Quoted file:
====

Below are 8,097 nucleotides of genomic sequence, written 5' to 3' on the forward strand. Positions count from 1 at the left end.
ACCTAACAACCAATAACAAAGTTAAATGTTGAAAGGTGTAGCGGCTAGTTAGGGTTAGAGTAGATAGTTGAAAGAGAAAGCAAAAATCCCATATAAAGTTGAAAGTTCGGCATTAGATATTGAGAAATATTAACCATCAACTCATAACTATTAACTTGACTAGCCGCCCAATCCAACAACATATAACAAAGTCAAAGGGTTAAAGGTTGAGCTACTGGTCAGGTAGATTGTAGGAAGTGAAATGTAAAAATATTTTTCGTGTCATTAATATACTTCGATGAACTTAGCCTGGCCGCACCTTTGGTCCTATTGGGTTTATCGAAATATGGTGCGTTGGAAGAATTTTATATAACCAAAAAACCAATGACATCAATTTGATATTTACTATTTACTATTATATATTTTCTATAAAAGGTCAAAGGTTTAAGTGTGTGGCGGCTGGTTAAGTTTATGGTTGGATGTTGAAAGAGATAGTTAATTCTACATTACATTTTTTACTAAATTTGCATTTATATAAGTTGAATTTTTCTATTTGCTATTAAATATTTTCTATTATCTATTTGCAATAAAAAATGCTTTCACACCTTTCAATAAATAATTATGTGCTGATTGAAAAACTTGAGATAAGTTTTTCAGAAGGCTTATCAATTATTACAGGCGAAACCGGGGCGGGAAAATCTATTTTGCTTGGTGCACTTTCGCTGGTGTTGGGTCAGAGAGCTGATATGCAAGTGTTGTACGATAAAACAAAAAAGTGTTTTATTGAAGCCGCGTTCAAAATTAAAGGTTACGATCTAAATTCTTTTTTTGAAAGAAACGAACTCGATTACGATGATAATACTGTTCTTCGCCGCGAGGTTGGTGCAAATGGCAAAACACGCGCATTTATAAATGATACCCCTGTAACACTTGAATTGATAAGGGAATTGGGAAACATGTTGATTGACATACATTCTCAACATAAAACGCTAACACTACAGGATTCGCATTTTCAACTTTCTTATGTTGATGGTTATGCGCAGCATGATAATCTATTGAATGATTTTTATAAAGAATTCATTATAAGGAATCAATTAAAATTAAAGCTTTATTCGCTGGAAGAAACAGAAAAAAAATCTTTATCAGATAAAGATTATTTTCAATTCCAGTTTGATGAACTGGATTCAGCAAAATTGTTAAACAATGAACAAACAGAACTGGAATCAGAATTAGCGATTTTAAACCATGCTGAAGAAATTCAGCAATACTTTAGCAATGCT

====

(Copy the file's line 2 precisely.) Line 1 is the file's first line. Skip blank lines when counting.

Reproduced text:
ACCTAACAACCAATAACAAAGTTAAATGTTGAAAGGTGTAGCGGCTAGTTAGGGTTAGAGTAGATAGTTGAAAGAGAAAGCAAAAATCCCATATAAAGTTGAAAGTTCGGCATTAGATATTGAGAAATATTAACCATCAACTCATAACTATTAACTTGACTAGCCGCCCAATCCAACAACATATAACAAAGTCAAAGGGTTAAAGGTTGAGCTACTGGTCAGGTAGATTGTAGGAAGTGAAATGTAAAAATATTTTTCGTGTCATTAATATACTTCGATGAACTTAGCCTGGCCGCACCTTTGGTCCTATTGGGTTTATCGAAATATGGTGCGTTGGAAGAATTTTATATAACCAAAAAACCAATGACATCAATTTGATATTTACTATTTACTATTATATATTTTCTATAAAAGGTCAAAGGTTTAAGTGTGTGGCGGCTGGTTAAGTTTATGGTTGGATGTTGAAAGAGATAGTTAATTCTACATTACATTTTTTACTAAATTTGCATTTATATAAGTTGAATTTTTCTATTTGCTATTAAATATTTTCTATTATCTATTTGCAATAAAAAATGCTTTCACACCTTTCAATAAATAATTATGTGCTGATTGAAAAACTTGAGATAAGTTTTTCAGAAGGCTTATCAATTATTACAGGCGAAACCGGGGCGGGAAAATCTATTTTGCTTGGTGCACTTTCGCTGGTGTTGGGTCAGAGAGCTGATATGCAAGTGTTGTACGATAAAACAAAAAAGTGTTTTATTGAAGCCGCGTTCAAAATTAAAGGTTACGATCTAAATTCTTTTTTTGAAAGAAACGAACTCGATTACGATGATAATACTGTTCTTCGCCGCGAGGTTGGTGCAAATGGCAAAACACGCGCATTTATAAATGATACCCCTGTAACACTTGAATTGATAAGGGAATTGGGAAACATGTTGATTGACATACATTCTCAACATAAAACGCTAACACTACAGGATTCGCATTTTCAACTTTCTTATGTTGATGGTTATGCGCAGCATGATAATCTATTGAATGATTTTTATAAAGAATTCATTATAAGGAATCAATTAAAATTAAAGCTTTATTCGCTGGAAGAAACAGAAAAAAAATCTTTATCAGATAAAGATTATTTTCAATTCCAGTTTGATGAACTGGATTCAGCAAAATTGTTAAACAATGAACAAACAGAACTGGAATCAGAATTAGCGATTTTAAACCATGCTGAAGAAATTCAGCAATACTTTAGCAATGCT